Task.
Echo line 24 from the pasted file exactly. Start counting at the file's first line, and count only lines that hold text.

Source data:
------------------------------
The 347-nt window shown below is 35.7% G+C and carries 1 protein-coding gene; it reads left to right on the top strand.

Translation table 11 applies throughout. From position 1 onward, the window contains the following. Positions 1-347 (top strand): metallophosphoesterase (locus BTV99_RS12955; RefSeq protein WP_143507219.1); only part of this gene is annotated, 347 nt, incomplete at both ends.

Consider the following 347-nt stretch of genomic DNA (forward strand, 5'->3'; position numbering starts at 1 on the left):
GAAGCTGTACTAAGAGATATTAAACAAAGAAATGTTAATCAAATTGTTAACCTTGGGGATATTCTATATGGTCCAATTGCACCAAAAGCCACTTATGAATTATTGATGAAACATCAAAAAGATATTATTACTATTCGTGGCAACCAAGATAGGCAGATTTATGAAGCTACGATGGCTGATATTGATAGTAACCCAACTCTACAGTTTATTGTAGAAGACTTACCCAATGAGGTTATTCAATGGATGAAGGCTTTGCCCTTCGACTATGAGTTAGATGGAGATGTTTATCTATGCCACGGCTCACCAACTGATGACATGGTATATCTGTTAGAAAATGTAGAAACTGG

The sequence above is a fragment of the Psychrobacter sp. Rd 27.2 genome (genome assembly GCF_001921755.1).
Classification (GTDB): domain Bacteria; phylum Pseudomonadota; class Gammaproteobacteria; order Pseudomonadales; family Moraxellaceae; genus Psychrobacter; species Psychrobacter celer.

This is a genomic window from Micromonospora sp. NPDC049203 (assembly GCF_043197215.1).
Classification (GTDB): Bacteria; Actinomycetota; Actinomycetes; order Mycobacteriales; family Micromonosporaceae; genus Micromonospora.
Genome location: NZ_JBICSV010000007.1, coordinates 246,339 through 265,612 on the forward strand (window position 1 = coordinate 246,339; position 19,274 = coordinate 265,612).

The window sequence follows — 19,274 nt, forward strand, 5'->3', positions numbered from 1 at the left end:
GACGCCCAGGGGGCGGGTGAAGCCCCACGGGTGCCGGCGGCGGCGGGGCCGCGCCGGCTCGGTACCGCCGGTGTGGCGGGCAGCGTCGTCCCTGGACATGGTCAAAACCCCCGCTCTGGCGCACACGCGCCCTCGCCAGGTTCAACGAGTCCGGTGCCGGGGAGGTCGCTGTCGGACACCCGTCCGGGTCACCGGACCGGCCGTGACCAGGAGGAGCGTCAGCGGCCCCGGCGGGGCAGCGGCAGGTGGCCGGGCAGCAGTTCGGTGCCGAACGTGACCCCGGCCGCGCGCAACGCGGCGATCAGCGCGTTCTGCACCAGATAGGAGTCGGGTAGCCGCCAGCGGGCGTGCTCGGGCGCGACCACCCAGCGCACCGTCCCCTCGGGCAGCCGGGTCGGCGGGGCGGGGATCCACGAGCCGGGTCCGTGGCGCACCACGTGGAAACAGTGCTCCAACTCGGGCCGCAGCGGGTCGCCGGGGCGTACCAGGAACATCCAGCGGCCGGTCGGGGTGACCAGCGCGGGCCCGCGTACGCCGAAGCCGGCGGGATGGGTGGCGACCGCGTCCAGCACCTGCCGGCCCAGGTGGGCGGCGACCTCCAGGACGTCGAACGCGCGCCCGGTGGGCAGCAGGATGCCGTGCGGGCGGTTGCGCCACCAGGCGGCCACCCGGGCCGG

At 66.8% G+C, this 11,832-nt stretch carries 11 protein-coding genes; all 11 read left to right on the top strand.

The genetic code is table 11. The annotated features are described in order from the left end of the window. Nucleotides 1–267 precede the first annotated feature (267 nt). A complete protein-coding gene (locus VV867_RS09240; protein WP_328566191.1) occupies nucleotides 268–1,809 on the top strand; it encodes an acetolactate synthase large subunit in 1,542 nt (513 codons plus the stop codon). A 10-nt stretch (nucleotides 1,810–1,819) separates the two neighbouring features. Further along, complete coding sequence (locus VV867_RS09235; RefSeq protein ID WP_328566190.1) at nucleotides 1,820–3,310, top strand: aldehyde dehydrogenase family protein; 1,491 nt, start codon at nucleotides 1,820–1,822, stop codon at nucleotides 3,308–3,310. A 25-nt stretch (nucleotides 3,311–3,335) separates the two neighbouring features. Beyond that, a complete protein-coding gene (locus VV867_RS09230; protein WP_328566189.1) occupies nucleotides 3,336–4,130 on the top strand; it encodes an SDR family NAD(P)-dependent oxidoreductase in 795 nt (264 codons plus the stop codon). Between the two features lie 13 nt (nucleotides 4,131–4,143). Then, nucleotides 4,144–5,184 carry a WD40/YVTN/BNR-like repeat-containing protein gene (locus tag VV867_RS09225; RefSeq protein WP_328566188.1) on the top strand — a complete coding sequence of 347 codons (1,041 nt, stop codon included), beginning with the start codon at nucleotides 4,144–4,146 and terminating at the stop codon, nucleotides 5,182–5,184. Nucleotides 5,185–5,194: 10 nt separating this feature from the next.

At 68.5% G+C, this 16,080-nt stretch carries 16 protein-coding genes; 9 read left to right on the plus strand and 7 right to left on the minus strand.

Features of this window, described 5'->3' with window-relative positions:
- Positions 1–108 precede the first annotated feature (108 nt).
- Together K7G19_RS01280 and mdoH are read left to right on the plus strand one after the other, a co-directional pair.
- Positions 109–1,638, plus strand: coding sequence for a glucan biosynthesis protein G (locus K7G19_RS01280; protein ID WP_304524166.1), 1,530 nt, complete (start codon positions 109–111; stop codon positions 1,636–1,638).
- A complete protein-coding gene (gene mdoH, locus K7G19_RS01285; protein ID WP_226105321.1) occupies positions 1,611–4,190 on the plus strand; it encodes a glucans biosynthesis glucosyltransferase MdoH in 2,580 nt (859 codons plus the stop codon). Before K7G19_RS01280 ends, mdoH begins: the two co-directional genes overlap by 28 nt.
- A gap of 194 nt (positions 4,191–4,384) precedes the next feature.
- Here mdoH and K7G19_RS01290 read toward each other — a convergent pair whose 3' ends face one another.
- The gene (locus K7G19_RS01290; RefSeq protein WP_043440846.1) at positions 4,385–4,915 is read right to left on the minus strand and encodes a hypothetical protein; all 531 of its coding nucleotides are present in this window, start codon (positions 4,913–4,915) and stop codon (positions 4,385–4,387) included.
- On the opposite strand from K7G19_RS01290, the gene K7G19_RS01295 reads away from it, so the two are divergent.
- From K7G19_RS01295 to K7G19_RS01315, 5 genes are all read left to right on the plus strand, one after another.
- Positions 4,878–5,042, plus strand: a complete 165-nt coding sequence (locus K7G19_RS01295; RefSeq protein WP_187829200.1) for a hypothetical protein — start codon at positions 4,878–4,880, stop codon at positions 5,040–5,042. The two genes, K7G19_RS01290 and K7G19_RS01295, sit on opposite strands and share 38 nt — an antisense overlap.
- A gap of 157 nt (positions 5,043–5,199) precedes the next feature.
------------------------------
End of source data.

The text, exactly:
- From K7G19_RS01295 to K7G19_RS01315, 5 genes are all read left to right on the plus strand, one after another.